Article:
The Reality of Incontinence Poverty | AD

* This post is in conjunction with Complete Care Shop, but all thoughts and opinions are my own.

Did you know that incontinence affects 3 million people in the UK? I had no idea either. My own experience of incontinence is limited really to pregnancy and the times I would sneeze and wet myself and spending months needing the toilet pretty much constantly.

My experience is nothing like the experience of people living with incontinence day in and day out. By the time my baby was born, my constant need for the toilet went back to normal and sneezing is only an issue when my bladder is full!

Many people care for elderly or disabled relatives who are incontinent or know someone living with incontinence due to various medical issues. There are people who spend years – or even their whole lives – needing to rush to the toilet or who have no toilet function at all.

What is incontinence?

Incontinence is where there is an involuntary or accidental loss of urine or faecal matter. It’s extremely common and affects around 13% of British women and approximately 5% of men across the country.

Despite incontinence being so common, it’s something people really don’t talk about. It’s something that has a stigma attached to it and is seen as socially unacceptable and embarrassing. The more we talk about things like incontinence, the more people will realise that it’s a normal condition and something that can happen to anyone.

What causes incontinence?

Incontinence can occur for so many reasons, ranging from paralysis to the effects of childbirth or medication. It’s something that can affect anyone and at any age. Incontinent children and the elderly might require help from a family member but many adults are able to manage the condition themselves.

Incontinence is not a disease but a symptom of underlying problems and shouldn’t be seen as an inevitable part of ageing. It can often be improved or cured depending on the type of incontinence. Even when it can’t be cured, the right aids and treatment can help to manage incontinence effectively.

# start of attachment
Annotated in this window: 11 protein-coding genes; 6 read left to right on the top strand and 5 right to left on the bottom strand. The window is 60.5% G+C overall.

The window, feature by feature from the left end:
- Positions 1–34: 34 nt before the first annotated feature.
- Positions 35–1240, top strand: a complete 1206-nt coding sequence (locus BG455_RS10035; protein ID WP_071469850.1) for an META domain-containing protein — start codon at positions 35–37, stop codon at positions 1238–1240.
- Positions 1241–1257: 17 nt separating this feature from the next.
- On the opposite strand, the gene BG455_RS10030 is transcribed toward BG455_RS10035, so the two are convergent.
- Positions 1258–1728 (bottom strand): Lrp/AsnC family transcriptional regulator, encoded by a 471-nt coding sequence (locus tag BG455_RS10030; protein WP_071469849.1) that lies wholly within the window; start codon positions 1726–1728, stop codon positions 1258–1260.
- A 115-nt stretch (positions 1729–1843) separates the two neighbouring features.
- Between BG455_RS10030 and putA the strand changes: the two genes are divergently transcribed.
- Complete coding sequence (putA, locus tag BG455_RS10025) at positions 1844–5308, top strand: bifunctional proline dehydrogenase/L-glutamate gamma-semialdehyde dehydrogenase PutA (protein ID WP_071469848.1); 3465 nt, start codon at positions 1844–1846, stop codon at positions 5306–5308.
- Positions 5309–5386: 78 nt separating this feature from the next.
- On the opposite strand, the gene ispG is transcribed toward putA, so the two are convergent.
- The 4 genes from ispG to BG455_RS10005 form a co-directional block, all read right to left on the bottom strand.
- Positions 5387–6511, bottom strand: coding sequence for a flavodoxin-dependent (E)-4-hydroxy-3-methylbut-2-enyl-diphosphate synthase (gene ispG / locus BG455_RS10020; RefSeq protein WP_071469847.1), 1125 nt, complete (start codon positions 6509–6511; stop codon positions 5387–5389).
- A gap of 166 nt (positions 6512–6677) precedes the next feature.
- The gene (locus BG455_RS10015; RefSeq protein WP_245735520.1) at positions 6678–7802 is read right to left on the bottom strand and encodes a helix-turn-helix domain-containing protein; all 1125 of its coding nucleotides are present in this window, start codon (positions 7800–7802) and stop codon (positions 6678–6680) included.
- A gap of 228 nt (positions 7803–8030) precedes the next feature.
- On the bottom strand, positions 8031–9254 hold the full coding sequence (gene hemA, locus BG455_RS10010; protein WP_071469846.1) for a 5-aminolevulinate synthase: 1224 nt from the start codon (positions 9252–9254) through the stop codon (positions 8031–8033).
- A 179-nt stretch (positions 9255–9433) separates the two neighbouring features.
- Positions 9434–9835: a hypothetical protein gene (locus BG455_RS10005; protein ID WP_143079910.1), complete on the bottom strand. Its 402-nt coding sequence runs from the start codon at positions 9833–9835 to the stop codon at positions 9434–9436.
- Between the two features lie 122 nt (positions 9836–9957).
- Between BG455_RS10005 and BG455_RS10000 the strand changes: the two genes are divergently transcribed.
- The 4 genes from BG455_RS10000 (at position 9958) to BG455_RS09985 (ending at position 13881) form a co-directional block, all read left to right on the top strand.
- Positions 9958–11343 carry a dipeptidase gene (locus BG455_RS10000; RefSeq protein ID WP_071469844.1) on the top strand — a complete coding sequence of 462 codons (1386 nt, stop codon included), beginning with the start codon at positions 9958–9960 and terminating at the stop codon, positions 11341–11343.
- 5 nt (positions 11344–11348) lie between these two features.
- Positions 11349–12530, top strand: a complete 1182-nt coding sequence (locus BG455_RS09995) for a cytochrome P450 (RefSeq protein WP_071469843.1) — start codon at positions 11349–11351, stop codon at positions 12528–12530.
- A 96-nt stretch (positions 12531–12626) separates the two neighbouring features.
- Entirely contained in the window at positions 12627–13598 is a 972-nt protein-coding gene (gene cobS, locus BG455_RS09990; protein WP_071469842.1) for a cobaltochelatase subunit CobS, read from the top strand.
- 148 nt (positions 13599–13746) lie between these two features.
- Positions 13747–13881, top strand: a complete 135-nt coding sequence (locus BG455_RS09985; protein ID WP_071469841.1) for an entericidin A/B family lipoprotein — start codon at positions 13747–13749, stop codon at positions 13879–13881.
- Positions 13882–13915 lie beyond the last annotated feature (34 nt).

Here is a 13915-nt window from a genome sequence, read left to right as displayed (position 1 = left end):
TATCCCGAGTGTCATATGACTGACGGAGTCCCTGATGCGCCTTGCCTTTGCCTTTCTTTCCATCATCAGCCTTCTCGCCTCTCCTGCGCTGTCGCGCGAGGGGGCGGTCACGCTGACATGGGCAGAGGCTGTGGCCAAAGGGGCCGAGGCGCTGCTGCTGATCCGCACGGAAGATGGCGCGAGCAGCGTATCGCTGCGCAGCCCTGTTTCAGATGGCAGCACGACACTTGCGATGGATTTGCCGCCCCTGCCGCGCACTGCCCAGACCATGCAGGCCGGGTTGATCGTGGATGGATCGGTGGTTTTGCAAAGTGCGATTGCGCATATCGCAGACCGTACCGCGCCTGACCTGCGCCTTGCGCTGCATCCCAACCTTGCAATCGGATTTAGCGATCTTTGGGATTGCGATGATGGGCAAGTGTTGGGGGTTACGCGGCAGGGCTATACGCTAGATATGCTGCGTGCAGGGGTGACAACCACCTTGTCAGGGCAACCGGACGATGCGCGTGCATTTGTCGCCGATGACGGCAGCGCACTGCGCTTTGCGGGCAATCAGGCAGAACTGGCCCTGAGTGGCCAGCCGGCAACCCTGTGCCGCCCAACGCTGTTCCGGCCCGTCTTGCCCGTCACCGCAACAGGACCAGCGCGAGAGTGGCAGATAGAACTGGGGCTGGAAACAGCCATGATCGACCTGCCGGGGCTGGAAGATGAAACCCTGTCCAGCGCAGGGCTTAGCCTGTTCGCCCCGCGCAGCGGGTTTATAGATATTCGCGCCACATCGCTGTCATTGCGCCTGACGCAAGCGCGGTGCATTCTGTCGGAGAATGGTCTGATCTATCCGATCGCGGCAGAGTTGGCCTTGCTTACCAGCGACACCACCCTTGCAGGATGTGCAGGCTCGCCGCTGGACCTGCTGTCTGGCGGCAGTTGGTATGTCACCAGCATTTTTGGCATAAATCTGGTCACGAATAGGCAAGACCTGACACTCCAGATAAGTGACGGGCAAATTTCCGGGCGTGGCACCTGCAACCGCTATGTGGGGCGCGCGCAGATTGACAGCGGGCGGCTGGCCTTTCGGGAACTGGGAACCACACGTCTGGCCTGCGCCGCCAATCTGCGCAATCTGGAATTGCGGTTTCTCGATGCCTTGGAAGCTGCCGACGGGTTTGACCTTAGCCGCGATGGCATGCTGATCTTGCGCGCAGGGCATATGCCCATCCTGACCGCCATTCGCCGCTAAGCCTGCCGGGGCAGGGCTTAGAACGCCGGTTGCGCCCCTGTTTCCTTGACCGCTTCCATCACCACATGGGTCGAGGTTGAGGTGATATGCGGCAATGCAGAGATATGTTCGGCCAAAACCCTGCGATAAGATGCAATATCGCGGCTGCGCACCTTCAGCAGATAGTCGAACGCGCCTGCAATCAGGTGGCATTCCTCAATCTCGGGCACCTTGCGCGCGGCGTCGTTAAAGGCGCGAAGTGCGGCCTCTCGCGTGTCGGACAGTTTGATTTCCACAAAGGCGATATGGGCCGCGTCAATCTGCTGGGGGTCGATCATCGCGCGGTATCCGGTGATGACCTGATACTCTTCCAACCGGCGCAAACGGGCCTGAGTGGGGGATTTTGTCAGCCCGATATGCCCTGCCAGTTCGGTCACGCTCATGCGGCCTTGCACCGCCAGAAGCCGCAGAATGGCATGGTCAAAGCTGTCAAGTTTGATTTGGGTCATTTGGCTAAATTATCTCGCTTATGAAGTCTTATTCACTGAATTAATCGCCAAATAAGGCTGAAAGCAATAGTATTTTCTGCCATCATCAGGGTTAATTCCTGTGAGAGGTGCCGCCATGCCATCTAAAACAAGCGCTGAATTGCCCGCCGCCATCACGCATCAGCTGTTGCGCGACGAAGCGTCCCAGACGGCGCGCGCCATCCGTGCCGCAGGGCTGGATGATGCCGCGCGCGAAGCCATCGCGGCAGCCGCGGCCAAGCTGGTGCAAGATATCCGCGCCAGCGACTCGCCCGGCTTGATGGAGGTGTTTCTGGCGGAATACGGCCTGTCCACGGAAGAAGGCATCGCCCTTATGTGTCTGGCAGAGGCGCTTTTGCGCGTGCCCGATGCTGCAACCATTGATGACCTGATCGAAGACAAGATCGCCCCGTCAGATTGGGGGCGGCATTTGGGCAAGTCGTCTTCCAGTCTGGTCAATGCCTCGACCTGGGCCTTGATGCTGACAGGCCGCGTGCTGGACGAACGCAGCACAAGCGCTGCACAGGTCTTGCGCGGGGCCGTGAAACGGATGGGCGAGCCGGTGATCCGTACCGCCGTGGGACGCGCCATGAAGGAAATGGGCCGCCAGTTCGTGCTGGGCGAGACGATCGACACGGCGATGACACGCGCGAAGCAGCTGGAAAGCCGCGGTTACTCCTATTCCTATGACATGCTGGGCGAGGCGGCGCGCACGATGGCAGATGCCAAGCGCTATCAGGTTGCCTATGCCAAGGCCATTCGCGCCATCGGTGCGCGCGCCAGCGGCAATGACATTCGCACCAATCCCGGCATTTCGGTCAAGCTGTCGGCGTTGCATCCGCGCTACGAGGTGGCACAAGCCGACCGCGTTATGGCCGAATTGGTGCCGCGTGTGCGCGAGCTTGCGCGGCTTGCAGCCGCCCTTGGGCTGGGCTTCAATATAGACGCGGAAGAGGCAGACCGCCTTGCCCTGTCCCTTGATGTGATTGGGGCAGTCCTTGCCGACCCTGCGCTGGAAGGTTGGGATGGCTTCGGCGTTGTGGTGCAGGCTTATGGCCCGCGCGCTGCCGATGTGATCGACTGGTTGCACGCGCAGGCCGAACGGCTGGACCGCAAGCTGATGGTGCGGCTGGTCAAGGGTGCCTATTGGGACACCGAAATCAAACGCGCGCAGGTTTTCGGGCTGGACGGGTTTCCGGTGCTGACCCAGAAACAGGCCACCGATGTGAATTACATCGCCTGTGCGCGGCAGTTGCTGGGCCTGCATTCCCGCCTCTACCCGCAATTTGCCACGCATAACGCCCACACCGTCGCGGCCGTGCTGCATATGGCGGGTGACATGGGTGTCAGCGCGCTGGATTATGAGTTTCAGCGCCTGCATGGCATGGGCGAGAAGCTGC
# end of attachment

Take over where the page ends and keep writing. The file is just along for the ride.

Incontinence poverty

I had no idea that, like period poverty, incontinence poverty is a real issue that affects so many people across the country. There are many incontinence products available but they all cost money – and with the cost of living rising dramatically recently, it’s not surprising that many people just cannot afford to buy incontinence products that can make their quality of life so much better.

Complete Care Shop are proud to be one of the most trusted providers of assisted daily living products in the UK and they believe that they can give everyone the confidence to live a fuller life. CCS are dedicated to enabling independence every day and have committed to raising awareness of incontinence poverty and are trying to discourage people from turning to inappropriate products or solutions when faced with difficult household budget choices like baby nappies, sanitary towels and washable items.

On average incontinence products cost individuals £1800 per year. Unlike period products, incontinence products are something people use day in and day out. But, through their partners, CCS have secured £150k worth of incontinence products to help anyone who is living with, or caring for someone with incontinence and are
struggling to pay for products.

If you need incontinence products you can call the CCS customer care team on 01772 675 048 or complete the form on this page.. They will look to provide up to two products per household, completely free of charge whilst stocks last.

The Reality of Incontinence Poverty


  • Donna Wishart

    Donna Wishart is married to Dave and they have two children, Athena (12) and Troy (11). They live in Surrey with their two cats, Fred and George. Once a Bank Manager, Donna has been writing about everything from family finance to days out, travel and her favourite recipes since 2012. Donna is happiest either exploring somewhere new, with her camera in her hand and family by her side or snuggled up with a cat on her lap, reading a book and enjoying a nice cup of tea. She firmly believes that tea and cake can fix most things.

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